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Exclusion of creamy layer welcome

The article “Creamless quota: SC ruling throws up many questions” by V. Eshwar Anand is timely (April 14). The exclusion of creamy layer would help more number of OBCs to enjoy the benefit of reservation. But the ground reality is that the reservation revolves around only a small proportion of people who essentially constitute the creamy layer and the really deserving mute populace is unable to come forward because it is unable to compete with the privileged class which constitutes the creamy layer.

More important, reservation should be only at one step (for admission or job) and for one generation only. The overall objective should be to provide quota to the maximum proportion of economically and socially disadvantaged classes, eliminate disparities within a specific timeframe and not perpetuate quotas to consolidate the vote banks.

MADAN MOHAN, Palampur (HP)


The Supreme Court ruling will help the needy sections among the OBCs. However, with the passage of time, the creamy layer must have swelled considerably by now and will compete with the general category for whom the competition, as a result, would become tougher. Therefore, to meet the ends of justice, the 27 per cent quota should be reduced from the current academic year followed by yearly renewal instead of after five years as suggested by the apex court.

Moreover, those having annual income of Rs 2.5 lakh belong to the upper middle class. This limit should be brought down to Rs 1.8 lakh, i.e. having an average monthly income of Rs 12,000 to which a majority among the open category belong.

Further, the apex court should have explicitly stipulated the cut off date to end quotas once and for all. For, political parties want quotas in perpetuity.

D.K. AGGARWALA, Hoshiarpur


No one would grudge the apex court ruling on the OBC quota. But I would like to know from the votaries of the Central Educational Institutions (Reservation in Admission) Act, 2006 to let us know to what extent the five-decade-old quota system for the SCs/STs has improved their standards.

Instead of championing the cause of reservation, the Centre and the states should evolve ways to help the backward classes with necessary infrastructural support to improve their standards. Let them compete on merit and hold their heads high rather than walking with the crutches of reservation.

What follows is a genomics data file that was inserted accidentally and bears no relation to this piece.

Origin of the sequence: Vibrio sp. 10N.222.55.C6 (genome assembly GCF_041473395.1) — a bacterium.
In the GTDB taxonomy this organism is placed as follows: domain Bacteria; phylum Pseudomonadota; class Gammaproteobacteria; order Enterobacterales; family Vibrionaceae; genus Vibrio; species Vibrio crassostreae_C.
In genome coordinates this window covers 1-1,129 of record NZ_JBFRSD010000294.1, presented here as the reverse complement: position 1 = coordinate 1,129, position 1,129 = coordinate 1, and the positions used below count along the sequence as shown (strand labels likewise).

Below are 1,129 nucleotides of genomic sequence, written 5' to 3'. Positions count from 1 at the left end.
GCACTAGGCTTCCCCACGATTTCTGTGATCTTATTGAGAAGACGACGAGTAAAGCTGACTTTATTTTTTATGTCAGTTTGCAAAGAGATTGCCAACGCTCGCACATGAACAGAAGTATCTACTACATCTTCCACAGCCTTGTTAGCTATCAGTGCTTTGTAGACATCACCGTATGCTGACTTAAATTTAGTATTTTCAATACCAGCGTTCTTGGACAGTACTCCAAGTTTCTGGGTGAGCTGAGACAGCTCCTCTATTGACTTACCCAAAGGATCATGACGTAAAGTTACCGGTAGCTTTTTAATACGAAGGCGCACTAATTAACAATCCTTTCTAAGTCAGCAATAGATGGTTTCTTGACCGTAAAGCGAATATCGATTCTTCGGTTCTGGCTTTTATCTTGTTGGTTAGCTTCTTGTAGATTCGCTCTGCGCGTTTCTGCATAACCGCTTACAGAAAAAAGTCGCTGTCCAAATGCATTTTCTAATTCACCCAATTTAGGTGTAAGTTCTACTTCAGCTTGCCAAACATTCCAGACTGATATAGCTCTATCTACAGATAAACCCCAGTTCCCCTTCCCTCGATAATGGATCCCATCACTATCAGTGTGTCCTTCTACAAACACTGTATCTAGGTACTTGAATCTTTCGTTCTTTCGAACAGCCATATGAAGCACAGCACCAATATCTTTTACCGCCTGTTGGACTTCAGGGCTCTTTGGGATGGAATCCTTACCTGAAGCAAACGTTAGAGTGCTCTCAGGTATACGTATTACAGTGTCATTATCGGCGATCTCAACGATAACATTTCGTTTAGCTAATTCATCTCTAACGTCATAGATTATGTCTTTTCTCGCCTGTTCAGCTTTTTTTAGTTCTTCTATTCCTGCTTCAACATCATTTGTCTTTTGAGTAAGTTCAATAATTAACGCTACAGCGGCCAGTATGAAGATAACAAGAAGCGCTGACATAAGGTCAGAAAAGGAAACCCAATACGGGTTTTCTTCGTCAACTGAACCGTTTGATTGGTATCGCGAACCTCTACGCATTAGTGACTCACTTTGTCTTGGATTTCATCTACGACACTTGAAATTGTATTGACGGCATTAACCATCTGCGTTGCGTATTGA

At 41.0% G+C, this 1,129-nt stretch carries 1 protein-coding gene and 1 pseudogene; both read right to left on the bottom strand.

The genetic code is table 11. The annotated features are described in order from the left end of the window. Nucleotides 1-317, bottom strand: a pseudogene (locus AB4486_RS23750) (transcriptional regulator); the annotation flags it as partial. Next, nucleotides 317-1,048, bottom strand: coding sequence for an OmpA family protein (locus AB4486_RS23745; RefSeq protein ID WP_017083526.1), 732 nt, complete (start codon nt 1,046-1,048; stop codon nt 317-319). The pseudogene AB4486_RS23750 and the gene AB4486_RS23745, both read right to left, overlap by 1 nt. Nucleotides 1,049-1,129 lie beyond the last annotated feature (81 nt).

Had the creamy layer concept been applied to the Scheduled Castes and the Scheduled Tribes as well, the standards of 50 per cent of them would have been much better today. It is common knowledge how the rich and the powerful, belonging to the creamy layer, admit their children in costly schools and colleges. How can they equate themselves with the poor and less disadvantaged sections and demand quota?

I would humbly submit that despite the apex court judgement, economic backwardness and not caste should be the criterion for reservation. The rethinking in the Congress and the UPA allies (some views to the contrary notwithstanding) about the creamy layer concept is welcome.

SHER SINGH, Ludhiana

Tackling global warming

The caution voiced by the “Earth Hour” campaign by switching off all illumination on the Sydney Harbour Bridge and hundreds of other cities around Asia should not go unheeded. It has raised general awareness about the need to check global warming. Even a momentary shutdown of ostentatious lighting will save millions of watt hours.

However, I wonder how our own people have viewed this humanitarian initiative. In Amritsar, for instance, streetlights are on the entire day. In fact, some lights have not been switched off for over three months. It is a paradox that energy deficient states like Punjab lead in power theft and power wastage. We must reduce our electricity consumption by changing our attitude towards power use.




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